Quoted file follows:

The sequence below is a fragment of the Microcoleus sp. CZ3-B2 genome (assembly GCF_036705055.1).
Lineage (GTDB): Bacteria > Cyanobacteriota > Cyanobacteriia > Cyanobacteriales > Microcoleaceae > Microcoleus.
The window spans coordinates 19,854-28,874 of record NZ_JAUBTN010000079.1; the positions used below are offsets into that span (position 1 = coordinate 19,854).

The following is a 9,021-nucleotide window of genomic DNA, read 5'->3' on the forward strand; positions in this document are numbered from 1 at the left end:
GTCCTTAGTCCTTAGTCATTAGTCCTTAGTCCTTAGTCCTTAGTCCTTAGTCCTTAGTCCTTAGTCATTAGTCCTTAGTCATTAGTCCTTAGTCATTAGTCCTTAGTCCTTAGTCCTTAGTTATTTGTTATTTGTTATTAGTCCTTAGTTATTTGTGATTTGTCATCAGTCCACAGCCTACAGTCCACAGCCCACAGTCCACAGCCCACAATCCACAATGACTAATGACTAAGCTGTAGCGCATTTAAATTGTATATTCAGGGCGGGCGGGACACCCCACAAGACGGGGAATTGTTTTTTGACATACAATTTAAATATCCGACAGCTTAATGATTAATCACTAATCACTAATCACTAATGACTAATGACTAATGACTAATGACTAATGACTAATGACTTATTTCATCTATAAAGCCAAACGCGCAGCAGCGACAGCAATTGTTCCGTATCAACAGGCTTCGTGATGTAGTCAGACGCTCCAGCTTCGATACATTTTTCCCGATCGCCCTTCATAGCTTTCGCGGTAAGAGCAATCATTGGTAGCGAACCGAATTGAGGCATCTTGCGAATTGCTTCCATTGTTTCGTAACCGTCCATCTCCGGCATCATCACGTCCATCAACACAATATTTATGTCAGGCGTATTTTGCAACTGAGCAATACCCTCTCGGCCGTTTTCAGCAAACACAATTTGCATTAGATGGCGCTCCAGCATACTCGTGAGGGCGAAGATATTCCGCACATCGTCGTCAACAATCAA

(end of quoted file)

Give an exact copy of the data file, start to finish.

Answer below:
The sequence below is a fragment of the Microcoleus sp. CZ3-B2 genome (assembly GCF_036705055.1).
Lineage (GTDB): Bacteria > Cyanobacteriota > Cyanobacteriia > Cyanobacteriales > Microcoleaceae > Microcoleus.
The window spans coordinates 19,854-28,874 of record NZ_JAUBTN010000079.1; the positions used below are offsets into that span (position 1 = coordinate 19,854).

The following is a 9,021-nucleotide window of genomic DNA, read 5'->3' on the forward strand; positions in this document are numbered from 1 at the left end:
GTCCTTAGTCCTTAGTCATTAGTCCTTAGTCCTTAGTCCTTAGTCCTTAGTCCTTAGTCCTTAGTCATTAGTCCTTAGTCATTAGTCCTTAGTCATTAGTCCTTAGTCCTTAGTCCTTAGTTATTTGTTATTTGTTATTAGTCCTTAGTTATTTGTGATTTGTCATCAGTCCACAGCCTACAGTCCACAGCCCACAGTCCACAGCCCACAATCCACAATGACTAATGACTAAGCTGTAGCGCATTTAAATTGTATATTCAGGGCGGGCGGGACACCCCACAAGACGGGGAATTGTTTTTTGACATACAATTTAAATATCCGACAGCTTAATGATTAATCACTAATCACTAATCACTAATGACTAATGACTAATGACTAATGACTAATGACTAATGACTTATTTCATCTATAAAGCCAAACGCGCAGCAGCGACAGCAATTGTTCCGTATCAACAGGCTTCGTGATGTAGTCAGACGCTCCAGCTTCGATACATTTTTCCCGATCGCCCTTCATAGCTTTCGCGGTAAGAGCAATCATTGGTAGCGAACCGAATTGAGGCATCTTGCGAATTGCTTCCATTGTTTCGTAACCGTCCATCTCCGGCATCATCACGTCCATCAACACAATATTTATGTCAGGCGTATTTTGCAACTGAGCAATACCCTCTCGGCCGTTTTCAGCAAACACAATTTGCATTAGATGGCGCTCCAGCATACTCGTGAGGGCGAAGATATTCCGCACATCGTCGTCAACAATCAA